Sample Case Study Paper on Macro Assignment 3

The theory of the green economy has become popular in the global front due to its response to numerous crises that have happened in recent years, which include climate change, food insecurity, as well as economic crises. The green economy usually focuses on sustainable development without necessarily harming the environment. In macroeconomic term, green economy is an interaction between environment and economy. The Green Economy Report that was prepared by Unites Nation Environment Programme (UNEP) revealed that the transition to green economy does not drag growth, but it facilitates the engine of growth towards sustainable development. Green economy was proposed to promote national policy development, as well as global cooperation, in response to climate change and related crises while supporting sustainable development. This study will focus on defining the green economy as a concept, with an aim of identifying regional initiatives to promote sustainable development.

The Green Economy

Green economy is a concept that aims at sustainable development with regards to environmental conservation. According to UNEP, the green economy is an environment that has demonstrated a rise in individual’s well-being, as well as social equity, while extensively minimizing environmental risks and ecological scarceness (“Introduction: Setting the stage,” 2011). A green economy has low levels of carbon, encourages efficient utilization of resources, and enhanced social inclusivity.  It is an environment where growth in income, as well as employment, are driven by both public and private investments, which are keen to minimize carbon emissions and pollution; encourage efficient use of energy and other resources; and averting the loss of biodiversity. Improving the well-being of individuals necessitates green economy to focus on renewable energies, green building, sustainable transport, water management, waste management, and land management (Chan, 2014). A move to renewable energy has been attributed to creation of new employment opportunities due to higher labor intensity and increased investment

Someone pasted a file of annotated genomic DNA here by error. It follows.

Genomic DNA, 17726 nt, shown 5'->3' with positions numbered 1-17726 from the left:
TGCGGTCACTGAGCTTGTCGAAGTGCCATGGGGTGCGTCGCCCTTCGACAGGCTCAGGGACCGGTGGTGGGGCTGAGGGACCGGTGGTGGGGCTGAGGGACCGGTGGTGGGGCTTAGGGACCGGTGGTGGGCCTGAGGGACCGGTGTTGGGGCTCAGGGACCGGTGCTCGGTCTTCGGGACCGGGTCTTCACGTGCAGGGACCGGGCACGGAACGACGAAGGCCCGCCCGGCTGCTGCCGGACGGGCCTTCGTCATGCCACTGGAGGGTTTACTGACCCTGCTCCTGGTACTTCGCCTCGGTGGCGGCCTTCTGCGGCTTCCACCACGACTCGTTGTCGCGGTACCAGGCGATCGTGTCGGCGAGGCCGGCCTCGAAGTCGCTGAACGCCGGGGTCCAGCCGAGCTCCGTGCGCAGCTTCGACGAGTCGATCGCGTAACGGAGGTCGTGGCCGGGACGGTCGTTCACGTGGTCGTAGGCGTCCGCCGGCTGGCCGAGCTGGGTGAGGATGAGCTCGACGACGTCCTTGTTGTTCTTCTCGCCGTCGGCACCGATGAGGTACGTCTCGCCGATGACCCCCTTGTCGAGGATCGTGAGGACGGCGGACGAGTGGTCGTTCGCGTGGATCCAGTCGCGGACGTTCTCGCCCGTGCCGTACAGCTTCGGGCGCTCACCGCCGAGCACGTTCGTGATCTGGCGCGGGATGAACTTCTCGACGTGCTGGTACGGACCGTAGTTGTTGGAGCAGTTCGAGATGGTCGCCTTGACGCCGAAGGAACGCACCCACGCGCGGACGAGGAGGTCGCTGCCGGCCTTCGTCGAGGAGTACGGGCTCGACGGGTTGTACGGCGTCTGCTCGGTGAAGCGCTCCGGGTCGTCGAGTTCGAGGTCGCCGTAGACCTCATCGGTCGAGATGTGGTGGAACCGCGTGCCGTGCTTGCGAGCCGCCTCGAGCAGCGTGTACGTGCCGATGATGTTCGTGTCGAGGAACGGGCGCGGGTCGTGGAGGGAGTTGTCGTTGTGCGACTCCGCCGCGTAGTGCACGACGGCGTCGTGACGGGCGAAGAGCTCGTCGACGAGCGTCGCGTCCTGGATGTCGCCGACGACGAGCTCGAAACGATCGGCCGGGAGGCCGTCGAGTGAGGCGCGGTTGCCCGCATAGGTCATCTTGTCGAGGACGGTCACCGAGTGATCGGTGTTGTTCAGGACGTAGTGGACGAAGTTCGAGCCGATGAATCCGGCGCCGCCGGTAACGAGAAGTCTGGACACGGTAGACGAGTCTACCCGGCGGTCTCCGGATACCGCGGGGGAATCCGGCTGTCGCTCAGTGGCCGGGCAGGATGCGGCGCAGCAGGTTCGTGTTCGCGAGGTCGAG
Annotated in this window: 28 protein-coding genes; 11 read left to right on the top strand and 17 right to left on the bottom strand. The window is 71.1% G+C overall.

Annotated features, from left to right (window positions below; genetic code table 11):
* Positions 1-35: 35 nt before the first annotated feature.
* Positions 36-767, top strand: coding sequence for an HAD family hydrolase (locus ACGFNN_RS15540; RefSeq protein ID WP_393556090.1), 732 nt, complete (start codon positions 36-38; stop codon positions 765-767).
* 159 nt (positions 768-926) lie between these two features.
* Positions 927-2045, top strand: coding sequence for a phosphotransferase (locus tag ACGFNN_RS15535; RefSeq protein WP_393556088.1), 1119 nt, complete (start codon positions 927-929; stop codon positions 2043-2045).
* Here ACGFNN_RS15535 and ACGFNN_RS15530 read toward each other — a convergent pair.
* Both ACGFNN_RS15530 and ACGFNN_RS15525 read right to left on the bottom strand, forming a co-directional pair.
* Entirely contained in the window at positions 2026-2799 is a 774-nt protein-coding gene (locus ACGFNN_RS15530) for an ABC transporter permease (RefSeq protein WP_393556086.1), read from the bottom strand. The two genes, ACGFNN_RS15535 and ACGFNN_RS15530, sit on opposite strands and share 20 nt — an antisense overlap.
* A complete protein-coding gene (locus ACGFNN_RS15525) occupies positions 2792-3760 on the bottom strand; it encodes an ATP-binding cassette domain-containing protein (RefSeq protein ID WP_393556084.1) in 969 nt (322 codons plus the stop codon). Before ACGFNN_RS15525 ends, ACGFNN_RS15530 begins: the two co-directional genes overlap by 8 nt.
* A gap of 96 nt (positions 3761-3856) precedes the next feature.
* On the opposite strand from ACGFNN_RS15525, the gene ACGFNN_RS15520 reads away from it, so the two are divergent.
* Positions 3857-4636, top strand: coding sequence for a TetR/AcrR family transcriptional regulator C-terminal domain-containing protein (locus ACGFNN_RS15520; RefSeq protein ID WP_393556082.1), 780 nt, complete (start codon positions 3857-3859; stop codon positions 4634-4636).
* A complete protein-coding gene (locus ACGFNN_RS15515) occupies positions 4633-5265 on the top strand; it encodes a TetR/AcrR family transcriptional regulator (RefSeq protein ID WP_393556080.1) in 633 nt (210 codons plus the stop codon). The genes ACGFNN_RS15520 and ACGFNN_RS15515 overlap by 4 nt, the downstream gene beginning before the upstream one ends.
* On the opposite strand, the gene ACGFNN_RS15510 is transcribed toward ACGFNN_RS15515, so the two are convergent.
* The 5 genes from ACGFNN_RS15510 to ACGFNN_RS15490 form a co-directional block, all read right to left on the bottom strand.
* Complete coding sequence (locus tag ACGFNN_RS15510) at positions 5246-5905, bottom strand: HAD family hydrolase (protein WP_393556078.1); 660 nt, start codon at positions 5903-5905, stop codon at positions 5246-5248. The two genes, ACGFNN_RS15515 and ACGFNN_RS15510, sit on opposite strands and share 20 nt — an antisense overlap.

Analysts have defined green economy concept based on the old concept of sustainable development, which specifies the three major pillars of development. These pillars include economic, social and environmental, where all the pillars emphasize on intergenerational equity in ensuring individuals’ well-being. Ocampo (n.d) underlined several macroeconomic issues that require to be considered in defining and analyzing the green economy, and one of the issues is the well-being of future generations. The current economic decisions should consider cost-benefit analysis to ensure that the future generations are catered for during savings and investments. Other issues include effects of environmental degradation on aggregate supply; economic growth as a procedure for structural change; and financing of global initiatives.

Private sectors have been critical in tackling the needs of vulnerable individuals in society through implementing strategies that aim at improving the climate. Business leaders have the capacity to commit their services to assist vulnerable communities in conserving the environment, particularly regions that they have established their firms. For instance, Oxfam has been involved in addressing poverty and injustices in all regions that it has set its operations. Oxfam’s mission is to support people in the development of structures that benefit them directly through fighting poverty and social injustice.

The pathways to a green economy necessitate specific enabling conditions, which include national regulations, strategic policies, effective subsidies, and incentives. Changing trade patterns are normally accompanied by change in policies, thus, creating a transition towards the green economy. Legal infrastructure is also paramount to guide on international trade and markets, as well as development aid. The current enabling environments rely heavily on fossil fuels, which contribute to resource depletion as well as environmental deprivation. Despite the rising need to move towards a green economy among different countries, negotiations prior to the conference organized by the UN on environment and development (also known as UNCED) that was held in Rio de Janeiro in 1992 were marred with challenges that resulted from lack of international agreed definitions.